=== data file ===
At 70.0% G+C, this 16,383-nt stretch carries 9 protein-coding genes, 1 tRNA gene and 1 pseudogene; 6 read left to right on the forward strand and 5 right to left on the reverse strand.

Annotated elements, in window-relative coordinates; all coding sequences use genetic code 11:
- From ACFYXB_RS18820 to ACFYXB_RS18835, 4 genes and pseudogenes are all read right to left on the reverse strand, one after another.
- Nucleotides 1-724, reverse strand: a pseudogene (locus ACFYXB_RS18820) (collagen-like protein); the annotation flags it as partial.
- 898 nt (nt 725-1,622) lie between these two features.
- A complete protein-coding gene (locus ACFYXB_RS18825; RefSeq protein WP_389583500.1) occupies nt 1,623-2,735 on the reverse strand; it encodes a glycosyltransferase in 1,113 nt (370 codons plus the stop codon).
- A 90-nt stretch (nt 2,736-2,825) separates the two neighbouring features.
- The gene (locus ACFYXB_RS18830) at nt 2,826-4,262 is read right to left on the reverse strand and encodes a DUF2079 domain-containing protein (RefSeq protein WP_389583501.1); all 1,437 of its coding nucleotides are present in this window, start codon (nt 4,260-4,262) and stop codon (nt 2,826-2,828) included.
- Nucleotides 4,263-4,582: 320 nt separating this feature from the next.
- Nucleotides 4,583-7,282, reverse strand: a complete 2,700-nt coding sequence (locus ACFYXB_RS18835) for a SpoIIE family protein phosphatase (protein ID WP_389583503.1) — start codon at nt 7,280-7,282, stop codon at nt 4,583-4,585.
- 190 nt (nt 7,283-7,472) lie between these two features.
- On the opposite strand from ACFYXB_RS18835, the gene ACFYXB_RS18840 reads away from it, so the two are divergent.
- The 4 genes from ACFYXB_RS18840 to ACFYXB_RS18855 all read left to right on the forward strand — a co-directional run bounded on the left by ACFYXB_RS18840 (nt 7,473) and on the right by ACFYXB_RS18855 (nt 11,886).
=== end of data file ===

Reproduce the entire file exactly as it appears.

At 70.0% G+C, this 16,383-nt stretch carries 9 protein-coding genes, 1 tRNA gene and 1 pseudogene; 6 read left to right on the forward strand and 5 right to left on the reverse strand.

Annotated elements, in window-relative coordinates; all coding sequences use genetic code 11:
- From ACFYXB_RS18820 to ACFYXB_RS18835, 4 genes and pseudogenes are all read right to left on the reverse strand, one after another.
- Nucleotides 1-724, reverse strand: a pseudogene (locus ACFYXB_RS18820) (collagen-like protein); the annotation flags it as partial.
- 898 nt (nt 725-1,622) lie between these two features.
- A complete protein-coding gene (locus ACFYXB_RS18825; RefSeq protein WP_389583500.1) occupies nt 1,623-2,735 on the reverse strand; it encodes a glycosyltransferase in 1,113 nt (370 codons plus the stop codon).
- A 90-nt stretch (nt 2,736-2,825) separates the two neighbouring features.
- The gene (locus ACFYXB_RS18830) at nt 2,826-4,262 is read right to left on the reverse strand and encodes a DUF2079 domain-containing protein (RefSeq protein WP_389583501.1); all 1,437 of its coding nucleotides are present in this window, start codon (nt 4,260-4,262) and stop codon (nt 2,826-2,828) included.
- Nucleotides 4,263-4,582: 320 nt separating this feature from the next.
- Nucleotides 4,583-7,282, reverse strand: a complete 2,700-nt coding sequence (locus ACFYXB_RS18835) for a SpoIIE family protein phosphatase (protein ID WP_389583503.1) — start codon at nt 7,280-7,282, stop codon at nt 4,583-4,585.
- 190 nt (nt 7,283-7,472) lie between these two features.
- On the opposite strand from ACFYXB_RS18835, the gene ACFYXB_RS18840 reads away from it, so the two are divergent.
- The 4 genes from ACFYXB_RS18840 to ACFYXB_RS18855 all read left to right on the forward strand — a co-directional run bounded on the left by ACFYXB_RS18840 (nt 7,473) and on the right by ACFYXB_RS18855 (nt 11,886).